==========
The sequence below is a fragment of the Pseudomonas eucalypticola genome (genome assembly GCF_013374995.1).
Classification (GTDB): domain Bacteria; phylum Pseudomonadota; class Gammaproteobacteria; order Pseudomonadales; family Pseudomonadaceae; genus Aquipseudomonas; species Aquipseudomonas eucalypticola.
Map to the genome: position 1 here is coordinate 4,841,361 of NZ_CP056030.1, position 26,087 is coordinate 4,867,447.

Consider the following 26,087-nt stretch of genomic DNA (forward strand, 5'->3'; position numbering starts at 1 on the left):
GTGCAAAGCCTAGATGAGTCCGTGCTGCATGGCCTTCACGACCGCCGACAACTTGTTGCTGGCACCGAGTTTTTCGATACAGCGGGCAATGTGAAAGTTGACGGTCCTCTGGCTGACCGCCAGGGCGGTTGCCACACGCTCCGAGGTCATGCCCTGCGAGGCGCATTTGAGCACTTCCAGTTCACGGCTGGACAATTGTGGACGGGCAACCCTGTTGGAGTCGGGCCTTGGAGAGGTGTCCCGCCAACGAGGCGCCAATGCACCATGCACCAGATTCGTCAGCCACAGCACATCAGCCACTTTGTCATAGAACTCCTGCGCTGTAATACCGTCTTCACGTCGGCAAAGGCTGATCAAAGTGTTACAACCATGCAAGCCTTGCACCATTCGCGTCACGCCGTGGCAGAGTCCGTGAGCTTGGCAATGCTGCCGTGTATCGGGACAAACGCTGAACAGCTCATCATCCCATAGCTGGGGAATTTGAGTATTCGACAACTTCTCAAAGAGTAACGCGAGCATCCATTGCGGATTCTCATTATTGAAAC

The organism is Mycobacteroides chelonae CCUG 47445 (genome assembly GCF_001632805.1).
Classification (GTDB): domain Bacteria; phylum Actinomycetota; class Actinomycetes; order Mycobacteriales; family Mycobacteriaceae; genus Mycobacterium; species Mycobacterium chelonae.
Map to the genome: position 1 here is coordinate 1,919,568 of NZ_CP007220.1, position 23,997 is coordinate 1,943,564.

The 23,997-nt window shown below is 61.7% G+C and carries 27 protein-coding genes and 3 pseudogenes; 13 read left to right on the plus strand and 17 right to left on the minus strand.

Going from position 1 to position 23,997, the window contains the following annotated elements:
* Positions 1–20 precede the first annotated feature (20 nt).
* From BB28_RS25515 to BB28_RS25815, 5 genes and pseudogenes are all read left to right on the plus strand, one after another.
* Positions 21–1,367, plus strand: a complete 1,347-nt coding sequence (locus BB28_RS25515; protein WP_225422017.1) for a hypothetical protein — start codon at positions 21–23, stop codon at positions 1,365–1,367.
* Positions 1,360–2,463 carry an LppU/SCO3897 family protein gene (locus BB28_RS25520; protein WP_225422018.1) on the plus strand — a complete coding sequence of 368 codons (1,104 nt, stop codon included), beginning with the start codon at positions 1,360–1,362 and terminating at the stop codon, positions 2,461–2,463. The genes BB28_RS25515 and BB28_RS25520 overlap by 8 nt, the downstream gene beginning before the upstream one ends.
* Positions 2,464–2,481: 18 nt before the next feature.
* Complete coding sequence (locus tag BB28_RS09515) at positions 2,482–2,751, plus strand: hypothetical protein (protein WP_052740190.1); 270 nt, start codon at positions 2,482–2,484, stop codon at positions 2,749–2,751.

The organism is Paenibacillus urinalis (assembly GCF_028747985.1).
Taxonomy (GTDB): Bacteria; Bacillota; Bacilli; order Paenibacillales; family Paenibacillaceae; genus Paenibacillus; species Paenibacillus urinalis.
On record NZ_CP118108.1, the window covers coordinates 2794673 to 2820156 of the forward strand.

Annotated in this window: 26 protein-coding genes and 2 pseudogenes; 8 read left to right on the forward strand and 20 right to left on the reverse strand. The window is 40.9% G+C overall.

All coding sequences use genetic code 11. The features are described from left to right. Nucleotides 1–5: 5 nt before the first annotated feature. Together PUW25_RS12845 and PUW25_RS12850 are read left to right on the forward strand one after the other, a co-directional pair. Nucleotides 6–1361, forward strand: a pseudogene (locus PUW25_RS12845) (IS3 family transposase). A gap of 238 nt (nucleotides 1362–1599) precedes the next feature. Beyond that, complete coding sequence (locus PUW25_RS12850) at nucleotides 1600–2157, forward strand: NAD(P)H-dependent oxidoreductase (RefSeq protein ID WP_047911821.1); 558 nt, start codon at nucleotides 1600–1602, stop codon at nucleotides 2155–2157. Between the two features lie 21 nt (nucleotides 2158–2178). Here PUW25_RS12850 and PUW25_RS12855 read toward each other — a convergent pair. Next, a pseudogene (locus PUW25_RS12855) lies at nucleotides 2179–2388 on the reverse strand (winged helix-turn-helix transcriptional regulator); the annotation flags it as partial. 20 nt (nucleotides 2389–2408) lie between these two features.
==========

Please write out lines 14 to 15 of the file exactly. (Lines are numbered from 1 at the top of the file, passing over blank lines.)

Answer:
* Positions 1,360–2,463 carry an LppU/SCO3897 family protein gene (locus BB28_RS25520; protein WP_225422018.1) on the plus strand — a complete coding sequence of 368 codons (1,104 nt, stop codon included), beginning with the start codon at positions 1,360–1,362 and terminating at the stop codon, positions 2,461–2,463. The genes BB28_RS25515 and BB28_RS25520 overlap by 8 nt, the downstream gene beginning before the upstream one ends.
* Positions 2,464–2,481: 18 nt before the next feature.